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Wednesday, April 30, 2008

A Philosophical Job Search

Hello, Evil HR Lady. I've got a question that may be a bit personal, but hopefully it's still general enough to be useful to you.

I'm a philosophy major. (Go on, laugh, get it out of your system.) Looking at postgraduate career paths, HR is a remarkably appealing option, but I'm worried about whether my BA would be taken seriously when I'm looking for jobs. Am I fussing too much, or could this be a real handicap after graduation?

A local college offers a postgraduate program that preps students to write the CHRP exams. Certainly, the CHRP designation would help, but a fancy designation on a lame-duck degree isn't much help at all. Would such a program help make up for shortcomings in my undergraduate degree, as far as employers are concerned, or would this just be a waste of a year and tuition?

Thanks for your time, in any event!

An Undergraduate


Ahh, you are one of the many who made a choice of a major without much thought to how you would get a job. I would laugh at you, but I majored in political science and my emphasis was political philosophy. My senior thesis was on Nietzsche, so you can tell how employable I was after graduation. (I, of course, sold truck bumpers and then went to graduate school to gain a master's degree in political science, making me extra un-employable. Should I send you some applications for grad school instead?)

Ahh, but to get a job in HR. Do you have any computer or analysis skills? Well, of course you have the latter--that's what you've been doing all these years. Are you willing to start at the bottom? Of course you are.

An HR analyst job might be attainable for someone in your shoes. It doesn't require a great deal of actual HR knowledge at the entry level. Staffing is also a good place to start.

Before you go out and spend money on a course, which may or may not help you, attempt to get an HR internship. We love people who will work for us for little or no money. (One year, I asked my boss for an intern for Christmas, and I actually got one! It was fabulous.) If that doesn't work, go to a temp agency and say you'll do ANYTHING as long as it is in an HR department. Either one of these solutions will teach you the basics of the HR language so you can sound like you know what you are talking about, even when you don't.

Keep in mind that you are not the first philosophy grad to go, "Oops, I have no marketable skills!" What you need to do is figure out what you can do, and network, network and did I mention, network, to get yourself into an entry level job. If that all fails, then sure, try the course option. But, I bet you'll land yourself a job without it. Get the certification later.

14 comments:

Katherine said...

As a Liberal Studies Degree* holder, I second the temp agency idea. Plus, you may find out HR isn't your cup of tea and find something else that is.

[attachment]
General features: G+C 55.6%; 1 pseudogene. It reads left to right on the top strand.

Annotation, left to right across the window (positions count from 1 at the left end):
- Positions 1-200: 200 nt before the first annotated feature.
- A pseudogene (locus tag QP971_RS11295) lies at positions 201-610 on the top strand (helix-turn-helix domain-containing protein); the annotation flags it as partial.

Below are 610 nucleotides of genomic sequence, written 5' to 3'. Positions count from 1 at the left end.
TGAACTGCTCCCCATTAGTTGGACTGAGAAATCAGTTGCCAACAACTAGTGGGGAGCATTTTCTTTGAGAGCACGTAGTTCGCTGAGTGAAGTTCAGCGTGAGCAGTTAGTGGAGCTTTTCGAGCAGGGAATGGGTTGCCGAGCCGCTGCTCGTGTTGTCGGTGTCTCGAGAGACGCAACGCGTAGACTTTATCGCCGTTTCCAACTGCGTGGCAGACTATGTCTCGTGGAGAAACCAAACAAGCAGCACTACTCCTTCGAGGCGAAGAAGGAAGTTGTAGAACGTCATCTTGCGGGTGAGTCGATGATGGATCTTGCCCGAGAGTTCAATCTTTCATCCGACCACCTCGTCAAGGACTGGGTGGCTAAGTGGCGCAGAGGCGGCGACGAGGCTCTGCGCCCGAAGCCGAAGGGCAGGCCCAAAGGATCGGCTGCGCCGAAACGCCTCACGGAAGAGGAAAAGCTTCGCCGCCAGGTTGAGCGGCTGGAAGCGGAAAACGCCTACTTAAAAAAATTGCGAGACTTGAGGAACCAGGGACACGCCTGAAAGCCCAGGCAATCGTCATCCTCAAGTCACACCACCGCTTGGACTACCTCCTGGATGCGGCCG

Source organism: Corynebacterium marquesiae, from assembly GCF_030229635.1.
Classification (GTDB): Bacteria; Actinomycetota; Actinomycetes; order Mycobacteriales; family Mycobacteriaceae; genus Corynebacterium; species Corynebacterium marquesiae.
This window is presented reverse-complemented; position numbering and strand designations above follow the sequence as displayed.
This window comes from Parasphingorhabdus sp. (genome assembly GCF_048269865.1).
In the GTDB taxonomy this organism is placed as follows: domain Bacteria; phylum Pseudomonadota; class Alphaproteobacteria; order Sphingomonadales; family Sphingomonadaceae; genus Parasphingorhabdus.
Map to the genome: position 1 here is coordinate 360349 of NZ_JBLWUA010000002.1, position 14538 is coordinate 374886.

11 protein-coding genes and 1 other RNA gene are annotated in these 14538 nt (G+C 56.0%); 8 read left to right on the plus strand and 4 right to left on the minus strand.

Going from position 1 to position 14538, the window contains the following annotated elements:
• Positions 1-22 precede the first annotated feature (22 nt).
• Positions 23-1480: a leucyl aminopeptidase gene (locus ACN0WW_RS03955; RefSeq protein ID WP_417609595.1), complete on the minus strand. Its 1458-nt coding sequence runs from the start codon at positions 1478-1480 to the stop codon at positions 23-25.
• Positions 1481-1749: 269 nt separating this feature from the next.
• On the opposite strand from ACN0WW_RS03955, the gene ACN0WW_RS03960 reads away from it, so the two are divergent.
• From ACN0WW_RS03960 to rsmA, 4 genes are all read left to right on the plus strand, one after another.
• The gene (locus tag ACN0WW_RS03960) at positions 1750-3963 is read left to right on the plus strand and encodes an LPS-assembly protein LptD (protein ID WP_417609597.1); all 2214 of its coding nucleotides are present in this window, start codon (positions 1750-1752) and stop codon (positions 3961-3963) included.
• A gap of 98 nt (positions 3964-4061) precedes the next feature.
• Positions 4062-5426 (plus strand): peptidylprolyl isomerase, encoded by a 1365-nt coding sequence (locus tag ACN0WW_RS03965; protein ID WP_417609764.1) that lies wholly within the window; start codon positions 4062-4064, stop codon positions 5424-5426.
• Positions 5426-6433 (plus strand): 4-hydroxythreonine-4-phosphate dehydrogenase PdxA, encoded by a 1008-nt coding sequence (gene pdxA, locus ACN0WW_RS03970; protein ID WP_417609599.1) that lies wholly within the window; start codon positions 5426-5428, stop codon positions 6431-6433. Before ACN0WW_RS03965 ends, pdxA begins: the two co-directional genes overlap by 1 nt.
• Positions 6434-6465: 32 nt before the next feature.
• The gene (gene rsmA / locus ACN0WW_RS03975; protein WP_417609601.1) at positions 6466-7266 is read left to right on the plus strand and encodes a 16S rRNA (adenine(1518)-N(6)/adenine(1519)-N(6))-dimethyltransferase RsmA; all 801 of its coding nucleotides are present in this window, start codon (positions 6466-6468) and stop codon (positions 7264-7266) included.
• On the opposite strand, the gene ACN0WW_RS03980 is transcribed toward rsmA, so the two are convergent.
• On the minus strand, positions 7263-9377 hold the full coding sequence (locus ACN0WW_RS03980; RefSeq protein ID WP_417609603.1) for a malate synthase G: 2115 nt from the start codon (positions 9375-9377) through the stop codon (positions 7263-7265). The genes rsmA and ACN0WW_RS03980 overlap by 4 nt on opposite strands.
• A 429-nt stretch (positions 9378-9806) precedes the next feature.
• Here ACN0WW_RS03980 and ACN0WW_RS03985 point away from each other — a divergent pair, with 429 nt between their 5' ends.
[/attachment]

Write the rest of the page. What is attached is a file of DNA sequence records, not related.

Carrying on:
*in my defense, my degree is a specialized teaching degree, but 1 semester before graduation, I realized elementary school teaching wasn't my calling. I went to a temp agency, my first position was the one I'm in today, 7 years later. I'm back in school now for what I really want to be when I grow up (a pharmacist), but at least I've been able to support myself fairly well these last 7 years!

Lea Setegn said...

I'm curious as to why it's so easy to start in staffing -- especially since that's where my interest lies. I have a great entry-level job that's exposing me to everything from policies to professional development to recruiting to upper-level decision making, but I'm still most interested in sourcing, interviewing, and hiring.

Dr. Smoot said...

Au Contraire. I am one of those folks who has a "fancy designation on a lame-duck degree." B.A. in History with a PHR.

And now I'm a seasoned (old) & wise (cynical) HR person spouting off in the blogosphere.

I agree try an internship. Just like a lot of folks I know. HR is something that happens to you on the way to something else. And either you'll love it or hate it.

Since I had a worthless degree, I always lived by the rule, do what you love and the money will follow. It works for the most part.

Kimberley said...

I work for a staffing company. Please come to us. It is a great way to gain experience!

Also, getting your CHRP is a great idea. Most of my clients are looking for it now when hiring for their HR departments. Besides, they know the criteria it takes to qualify for one and they will appreciate it.

Good luck!

Anonymous said...

Your local SHRM chapter would definitely have some resources!
I took the PHR as a recent grad and it has served me extremly well to learn loads of HR information quickly.

Andrea said...

I suspect you haven't learned how to spin your degree properly, Undergraduate.

I also got a B.A. in Philosophy, and mostly in self defense I developed the elevator speech for why a Philosophy grad is good for almost any job.

I consider myself very employable with that degree, because almost every job I've found interesting has been looking for someone with a variation of this list: "critical thinking skills, problem solving skills, verbal and written communication skills, computer literacy and an ability to understand and communicate complicated ideas."

They may phrase it differently, and there's often specific things a particular job might require, but these are all fundamental skills. If you have those, you can get trained in the specifics, often faster than someone who doesn't have that list above.

Your Philosophy degree should have given you those exact skills. As Evil pointed out, if you've written a paper picking apart someone else's treatise, you've worked on your analysis and written communication skills. Philosophy courses also tend to be the most demanding as far as developing critical thinking skills. The ability to sort through long and complicated arguments is a basic survival skill for most philos students.